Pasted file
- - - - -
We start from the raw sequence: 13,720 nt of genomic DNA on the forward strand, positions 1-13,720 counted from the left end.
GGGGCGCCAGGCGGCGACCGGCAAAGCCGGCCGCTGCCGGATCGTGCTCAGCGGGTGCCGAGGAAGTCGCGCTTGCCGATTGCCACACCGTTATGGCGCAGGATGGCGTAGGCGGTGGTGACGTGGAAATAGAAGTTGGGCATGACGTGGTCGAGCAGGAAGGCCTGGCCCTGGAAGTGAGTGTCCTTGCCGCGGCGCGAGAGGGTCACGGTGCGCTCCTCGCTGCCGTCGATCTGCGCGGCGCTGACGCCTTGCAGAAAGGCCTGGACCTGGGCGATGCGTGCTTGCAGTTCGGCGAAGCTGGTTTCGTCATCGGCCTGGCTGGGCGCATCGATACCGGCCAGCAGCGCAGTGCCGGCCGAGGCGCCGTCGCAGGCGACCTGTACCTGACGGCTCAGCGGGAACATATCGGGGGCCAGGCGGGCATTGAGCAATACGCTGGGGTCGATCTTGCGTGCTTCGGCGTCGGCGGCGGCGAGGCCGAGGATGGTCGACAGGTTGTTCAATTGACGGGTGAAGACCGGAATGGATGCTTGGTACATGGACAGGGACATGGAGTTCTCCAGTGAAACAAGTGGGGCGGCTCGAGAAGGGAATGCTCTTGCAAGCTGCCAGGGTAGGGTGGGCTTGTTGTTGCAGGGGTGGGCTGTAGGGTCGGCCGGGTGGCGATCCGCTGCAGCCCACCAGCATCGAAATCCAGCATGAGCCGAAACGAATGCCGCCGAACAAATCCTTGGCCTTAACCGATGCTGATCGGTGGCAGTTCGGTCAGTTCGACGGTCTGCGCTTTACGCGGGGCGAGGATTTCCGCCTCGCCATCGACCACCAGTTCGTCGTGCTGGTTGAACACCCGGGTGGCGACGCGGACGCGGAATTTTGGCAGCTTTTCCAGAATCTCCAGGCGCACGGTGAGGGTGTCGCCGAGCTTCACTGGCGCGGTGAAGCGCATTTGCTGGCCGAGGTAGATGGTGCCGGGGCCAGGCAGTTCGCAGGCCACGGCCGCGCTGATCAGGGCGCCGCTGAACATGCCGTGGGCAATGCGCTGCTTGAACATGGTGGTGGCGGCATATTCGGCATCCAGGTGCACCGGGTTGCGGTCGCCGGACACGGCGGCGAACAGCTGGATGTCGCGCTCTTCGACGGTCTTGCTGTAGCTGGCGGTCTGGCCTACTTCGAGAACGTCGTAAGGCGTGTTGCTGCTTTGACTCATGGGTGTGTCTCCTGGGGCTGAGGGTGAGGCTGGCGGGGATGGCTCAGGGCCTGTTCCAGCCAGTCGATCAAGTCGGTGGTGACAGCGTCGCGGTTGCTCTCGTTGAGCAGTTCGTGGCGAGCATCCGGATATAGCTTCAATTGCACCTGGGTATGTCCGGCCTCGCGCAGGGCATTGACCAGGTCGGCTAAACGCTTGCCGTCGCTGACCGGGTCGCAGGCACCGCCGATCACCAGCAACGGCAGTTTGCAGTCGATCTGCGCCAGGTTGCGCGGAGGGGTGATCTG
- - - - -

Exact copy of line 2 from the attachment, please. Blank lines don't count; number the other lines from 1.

GGGGCGCCAGGCGGCGACCGGCAAAGCCGGCCGCTGCCGGATCGTGCTCAGCGGGTGCCGAGGAAGTCGCGCTTGCCGATTGCCACACCGTTATGGCGCAGGATGGCGTAGGCGGTGGTGACGTGGAAATAGAAGTTGGGCATGACGTGGTCGAGCAGGAAGGCCTGGCCCTGGAAGTGAGTGTCCTTGCCGCGGCGCGAGAGGGTCACGGTGCGCTCCTCGCTGCCGTCGATCTGCGCGGCGCTGACGCCTTGCAGAAAGGCCTGGACCTGGGCGATGCGTGCTTGCAGTTCGGCGAAGCTGGTTTCGTCATCGGCCTGGCTGGGCGCATCGATACCGGCCAGCAGCGCAGTGCCGGCCGAGGCGCCGTCGCAGGCGACCTGTACCTGACGGCTCAGCGGGAACATATCGGGGGCCAGGCGGGCATTGAGCAATACGCTGGGGTCGATCTTGCGTGCTTCGGCGTCGGCGGCGGCGAGGCCGAGGATGGTCGACAGGTTGTTCAATTGACGGGTGAAGACCGGAATGGATGCTTGGTACATGGACAGGGACATGGAGTTCTCCAGTGAAACAAGTGGGGCGGCTCGAGAAGGGAATGCTCTTGCAAGCTGCCAGGGTAGGGTGGGCTTGTTGTTGCAGGGGTGGGCTGTAGGGTCGGCCGGGTGGCGATCCGCTGCAGCCCACCAGCATCGAAATCCAGCATGAGCCGAAACGAATGCCGCCGAACAAATCCTTGGCCTTAACCGATGCTGATCGGTGGCAGTTCGGTCAGTTCGACGGTCTGCGCTTTACGCGGGGCGAGGATTTCCGCCTCGCCATCGACCACCAGTTCGTCGTGCTGGTTGAACACCCGGGTGGCGACGCGGACGCGGAATTTTGGCAGCTTTTCCAGAATCTCCAGGCGCACGGTGAGGGTGTCGCCGAGCTTCACTGGCGCGGTGAAGCGCATTTGCTGGCCGAGGTAGATGGTGCCGGGGCCAGGCAGTTCGCAGGCCACGGCCGCGCTGATCAGGGCGCCGCTGAACATGCCGTGGGCAATGCGCTGCTTGAACATGGTGGTGGCGGCATATTCGGCATCCAGGTGCACCGGGTTGCGGTCGCCGGACACGGCGGCGAACAGCTGGATGTCGCGCTCTTCGACGGTCTTGCTGTAGCTGGCGGTCTGGCCTACTTCGAGAACGTCGTAAGGCGTGTTGCTGCTTTGACTCATGGGTGTGTCTCCTGGGGCTGAGGGTGAGGCTGGCGGGGATGGCTCAGGGCCTGTTCCAGCCAGTCGATCAAGTCGGTGGTGACAGCGTCGCGGTTGCTCTCGTTGAGCAGTTCGTGGCGAGCATCCGGATATAGCTTCAATTGCACCTGGGTATGTCCGGCCTCGCGCAGGGCATTGACCAGGTCGGCTAAACGCTTGCCGTCGCTGACCGGGTCGCAGGCACCGCCGATCACCAGCAACGGCAGTTTGCAGTCGATCTGCGCCAGGTTGCGCGGAGGGGTGATCTG